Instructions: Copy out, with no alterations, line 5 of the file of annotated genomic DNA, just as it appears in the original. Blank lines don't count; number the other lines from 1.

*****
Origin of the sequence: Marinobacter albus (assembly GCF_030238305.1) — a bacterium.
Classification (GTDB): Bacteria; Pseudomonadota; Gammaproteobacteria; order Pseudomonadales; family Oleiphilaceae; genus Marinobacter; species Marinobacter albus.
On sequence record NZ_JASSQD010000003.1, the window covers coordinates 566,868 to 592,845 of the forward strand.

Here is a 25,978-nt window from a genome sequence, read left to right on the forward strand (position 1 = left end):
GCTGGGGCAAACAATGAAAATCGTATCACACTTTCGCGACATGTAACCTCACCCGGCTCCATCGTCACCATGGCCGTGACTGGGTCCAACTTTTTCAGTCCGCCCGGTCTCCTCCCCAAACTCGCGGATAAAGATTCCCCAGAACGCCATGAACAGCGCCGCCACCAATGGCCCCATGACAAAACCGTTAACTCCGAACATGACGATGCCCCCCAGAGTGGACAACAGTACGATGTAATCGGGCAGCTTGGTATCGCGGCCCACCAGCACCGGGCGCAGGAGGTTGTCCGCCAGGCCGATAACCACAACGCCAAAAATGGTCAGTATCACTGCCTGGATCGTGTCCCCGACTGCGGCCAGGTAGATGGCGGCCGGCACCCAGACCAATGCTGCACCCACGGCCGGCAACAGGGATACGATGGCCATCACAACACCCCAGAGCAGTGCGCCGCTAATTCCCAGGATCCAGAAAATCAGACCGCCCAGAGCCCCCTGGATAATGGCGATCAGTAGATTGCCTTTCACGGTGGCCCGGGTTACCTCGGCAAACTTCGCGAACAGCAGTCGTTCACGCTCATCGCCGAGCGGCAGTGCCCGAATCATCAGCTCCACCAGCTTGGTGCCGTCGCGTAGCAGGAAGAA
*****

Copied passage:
GCTGGGGCAAACAATGAAAATCGTATCACACTTTCGCGACATGTAACCTCACCCGGCTCCATCGTCACCATGGCCGTGACTGGGTCCAACTTTTTCAGTCCGCCCGGTCTCCTCCCCAAACTCGCGGATAAAGATTCCCCAGAACGCCATGAACAGCGCCGCCACCAATGGCCCCATGACAAAACCGTTAACTCCGAACATGACGATGCCCCCCAGAGTGGACAACAGTACGATGTAATCGGGCAGCTTGGTATCGCGGCCCACCAGCACCGGGCGCAGGAGGTTGTCCGCCAGGCCGATAACCACAACGCCAAAAATGGTCAGTATCACTGCCTGGATCGTGTCCCCGACTGCGGCCAGGTAGATGGCGGCCGGCACCCAGACCAATGCTGCACCCACGGCCGGCAACAGGGATACGATGGCCATCACAACACCCCAGAGCAGTGCGCCGCTAATTCCCAGGATCCAGAAAATCAGACCGCCCAGAGCCCCCTGGATAATGGCGATCAGTAGATTGCCTTTCACGGTGGCCCGGGTTACCTCGGCAAACTTCGCGAACAGCAGTCGTTCACGCTCATCGCCGAGCGGCAGTGCCCGAATCATCAGCTCCACCAGCTTGGTGCCGTCGCGTAGCAGGAAGAA